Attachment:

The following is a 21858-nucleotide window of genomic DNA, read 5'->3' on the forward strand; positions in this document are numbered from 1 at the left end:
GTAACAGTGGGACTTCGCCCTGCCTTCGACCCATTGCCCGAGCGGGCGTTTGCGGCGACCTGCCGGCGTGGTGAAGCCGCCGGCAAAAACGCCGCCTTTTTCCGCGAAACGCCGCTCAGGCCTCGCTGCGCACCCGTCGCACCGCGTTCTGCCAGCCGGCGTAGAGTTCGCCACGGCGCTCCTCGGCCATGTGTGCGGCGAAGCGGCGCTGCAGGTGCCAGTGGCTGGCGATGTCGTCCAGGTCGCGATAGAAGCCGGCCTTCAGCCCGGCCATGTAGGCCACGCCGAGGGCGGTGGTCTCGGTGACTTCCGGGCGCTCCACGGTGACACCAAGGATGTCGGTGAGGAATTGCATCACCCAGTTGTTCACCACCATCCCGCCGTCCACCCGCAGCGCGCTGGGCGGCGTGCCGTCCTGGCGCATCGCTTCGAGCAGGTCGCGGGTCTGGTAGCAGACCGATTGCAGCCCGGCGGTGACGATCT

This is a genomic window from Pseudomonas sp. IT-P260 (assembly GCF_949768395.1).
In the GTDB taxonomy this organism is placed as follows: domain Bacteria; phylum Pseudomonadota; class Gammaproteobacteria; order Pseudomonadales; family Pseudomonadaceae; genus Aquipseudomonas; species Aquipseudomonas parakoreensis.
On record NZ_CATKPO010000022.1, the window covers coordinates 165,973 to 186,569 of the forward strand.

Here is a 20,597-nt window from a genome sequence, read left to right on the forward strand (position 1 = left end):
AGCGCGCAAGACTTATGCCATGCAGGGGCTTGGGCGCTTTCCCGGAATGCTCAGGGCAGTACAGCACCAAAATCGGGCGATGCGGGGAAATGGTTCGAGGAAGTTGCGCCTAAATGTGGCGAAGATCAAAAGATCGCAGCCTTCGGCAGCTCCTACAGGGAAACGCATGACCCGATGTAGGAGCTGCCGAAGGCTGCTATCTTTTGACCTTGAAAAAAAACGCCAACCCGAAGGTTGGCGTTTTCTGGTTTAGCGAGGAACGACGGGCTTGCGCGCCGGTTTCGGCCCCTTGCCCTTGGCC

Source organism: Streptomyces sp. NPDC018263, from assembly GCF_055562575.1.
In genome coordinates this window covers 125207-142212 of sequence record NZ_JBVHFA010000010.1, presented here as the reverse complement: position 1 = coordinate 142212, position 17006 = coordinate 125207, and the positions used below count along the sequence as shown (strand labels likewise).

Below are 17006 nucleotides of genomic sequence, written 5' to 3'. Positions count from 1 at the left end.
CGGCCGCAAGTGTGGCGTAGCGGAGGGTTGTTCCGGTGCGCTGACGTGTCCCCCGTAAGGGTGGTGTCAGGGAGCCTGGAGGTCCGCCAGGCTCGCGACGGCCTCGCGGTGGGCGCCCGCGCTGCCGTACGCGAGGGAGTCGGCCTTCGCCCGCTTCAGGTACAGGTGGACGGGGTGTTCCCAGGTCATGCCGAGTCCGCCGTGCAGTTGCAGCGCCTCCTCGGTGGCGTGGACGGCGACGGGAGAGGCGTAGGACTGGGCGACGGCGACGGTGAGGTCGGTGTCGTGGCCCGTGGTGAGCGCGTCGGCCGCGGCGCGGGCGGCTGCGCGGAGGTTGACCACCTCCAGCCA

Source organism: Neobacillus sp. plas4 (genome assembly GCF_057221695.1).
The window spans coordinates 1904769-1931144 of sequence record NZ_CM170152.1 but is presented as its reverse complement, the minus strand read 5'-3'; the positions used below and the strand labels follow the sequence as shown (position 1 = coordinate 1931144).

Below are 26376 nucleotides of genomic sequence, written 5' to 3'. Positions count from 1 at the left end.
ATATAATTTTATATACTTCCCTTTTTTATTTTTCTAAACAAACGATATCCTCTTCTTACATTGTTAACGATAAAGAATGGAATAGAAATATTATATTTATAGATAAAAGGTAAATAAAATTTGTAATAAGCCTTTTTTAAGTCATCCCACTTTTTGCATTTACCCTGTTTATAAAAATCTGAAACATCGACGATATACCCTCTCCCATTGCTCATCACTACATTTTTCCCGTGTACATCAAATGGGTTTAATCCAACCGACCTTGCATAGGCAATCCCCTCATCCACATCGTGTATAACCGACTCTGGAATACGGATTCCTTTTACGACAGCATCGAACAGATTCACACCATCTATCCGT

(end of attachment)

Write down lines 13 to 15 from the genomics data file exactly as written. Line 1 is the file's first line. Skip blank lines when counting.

The window spans coordinates 1904769-1931144 of sequence record NZ_CM170152.1 but is presented as its reverse complement, the minus strand read 5'-3'; the positions used below and the strand labels follow the sequence as shown (position 1 = coordinate 1931144).

Below are 26376 nucleotides of genomic sequence, written 5' to 3'. Positions count from 1 at the left end.
ATATAATTTTATATACTTCCCTTTTTTATTTTTCTAAACAAACGATATCCTCTTCTTACATTGTTAACGATAAAGAATGGAATAGAAATATTATATTTATAGATAAAAGGTAAATAAAATTTGTAATAAGCCTTTTTTAAGTCATCCCACTTTTTGCATTTACCCTGTTTATAAAAATCTGAAACATCGACGATATACCCTCTCCCATTGCTCATCACTACATTTTTCCCGTGTACATCAAATGGGTTTAATCCAACCGACCTTGCATAGGCAATCCCCTCATCCACATCGTGTATAACCGACTCTGGAATACGGATTCCTTTTACGACAGCATCGAACAGATTCACACCATCTATCCGT